Date of Defense

Spring 4-19-1993

Department

Speech Pathology and Audiology

First Advisor

John Hanley, Speech Pathology and Audiology

Second Advisor

Karen Seelig, Speech Pathology and Audiology

Third Advisor

Michael Clark, Speech Pathology and Audiology

Abstract

Research has substantiated that negative attitudes towards individuals with a broad range of communication disorders. Populations of individuals exhibiting voice disorders, hyper-nasality, lateral lisps, and users of esophageal speech and hearing aids have been addressed. Responses of several types of listener populations have varied from negative evaluation of personality and appearance and negative social responses to negative ratings of achievement and intelligence. A common assumption is that negative biases or impresses such as these lead to inappropriate interactions with and reactions to individuals with communication disorders. Altered beliefs and feelings influence the quality and, in some cases, the quantity of communicative experiences, including both verbal and nonverbal behaviors used for communication.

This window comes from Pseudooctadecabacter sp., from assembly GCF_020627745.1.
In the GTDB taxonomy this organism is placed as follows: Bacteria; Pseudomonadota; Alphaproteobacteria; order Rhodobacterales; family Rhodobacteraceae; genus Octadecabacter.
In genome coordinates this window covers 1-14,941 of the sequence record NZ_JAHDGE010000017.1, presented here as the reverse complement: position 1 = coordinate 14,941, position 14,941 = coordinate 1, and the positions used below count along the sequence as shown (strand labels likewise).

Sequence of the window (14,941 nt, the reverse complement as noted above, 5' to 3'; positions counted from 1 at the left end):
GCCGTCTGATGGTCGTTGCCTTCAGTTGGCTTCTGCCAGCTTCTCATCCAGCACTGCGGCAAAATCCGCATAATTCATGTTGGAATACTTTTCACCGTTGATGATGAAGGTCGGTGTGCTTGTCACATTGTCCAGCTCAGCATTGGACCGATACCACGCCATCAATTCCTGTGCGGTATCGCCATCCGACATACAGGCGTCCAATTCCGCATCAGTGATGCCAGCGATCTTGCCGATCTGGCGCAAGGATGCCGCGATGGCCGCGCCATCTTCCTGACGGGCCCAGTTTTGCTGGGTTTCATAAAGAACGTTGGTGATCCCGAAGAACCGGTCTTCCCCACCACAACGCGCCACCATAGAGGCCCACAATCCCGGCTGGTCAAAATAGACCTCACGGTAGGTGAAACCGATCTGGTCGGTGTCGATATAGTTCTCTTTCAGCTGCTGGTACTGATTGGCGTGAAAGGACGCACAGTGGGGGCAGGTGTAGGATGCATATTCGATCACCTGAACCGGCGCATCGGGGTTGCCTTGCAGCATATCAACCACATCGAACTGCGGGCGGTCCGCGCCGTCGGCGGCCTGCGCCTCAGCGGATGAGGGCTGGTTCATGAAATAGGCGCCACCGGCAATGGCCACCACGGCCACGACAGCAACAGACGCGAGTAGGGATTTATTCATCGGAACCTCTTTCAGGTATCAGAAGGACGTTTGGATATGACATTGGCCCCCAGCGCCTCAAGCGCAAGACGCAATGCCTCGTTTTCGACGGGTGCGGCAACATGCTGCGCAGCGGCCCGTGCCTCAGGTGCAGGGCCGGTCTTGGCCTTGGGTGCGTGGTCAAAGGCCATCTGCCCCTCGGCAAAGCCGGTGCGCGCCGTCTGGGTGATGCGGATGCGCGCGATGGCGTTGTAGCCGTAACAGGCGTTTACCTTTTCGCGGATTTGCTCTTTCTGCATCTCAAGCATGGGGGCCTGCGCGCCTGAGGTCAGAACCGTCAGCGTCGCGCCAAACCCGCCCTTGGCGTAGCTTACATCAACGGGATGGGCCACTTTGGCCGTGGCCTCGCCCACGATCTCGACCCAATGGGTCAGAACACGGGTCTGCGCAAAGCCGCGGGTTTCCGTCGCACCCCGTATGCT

Access Setting

Honors Thesis-Campus Only

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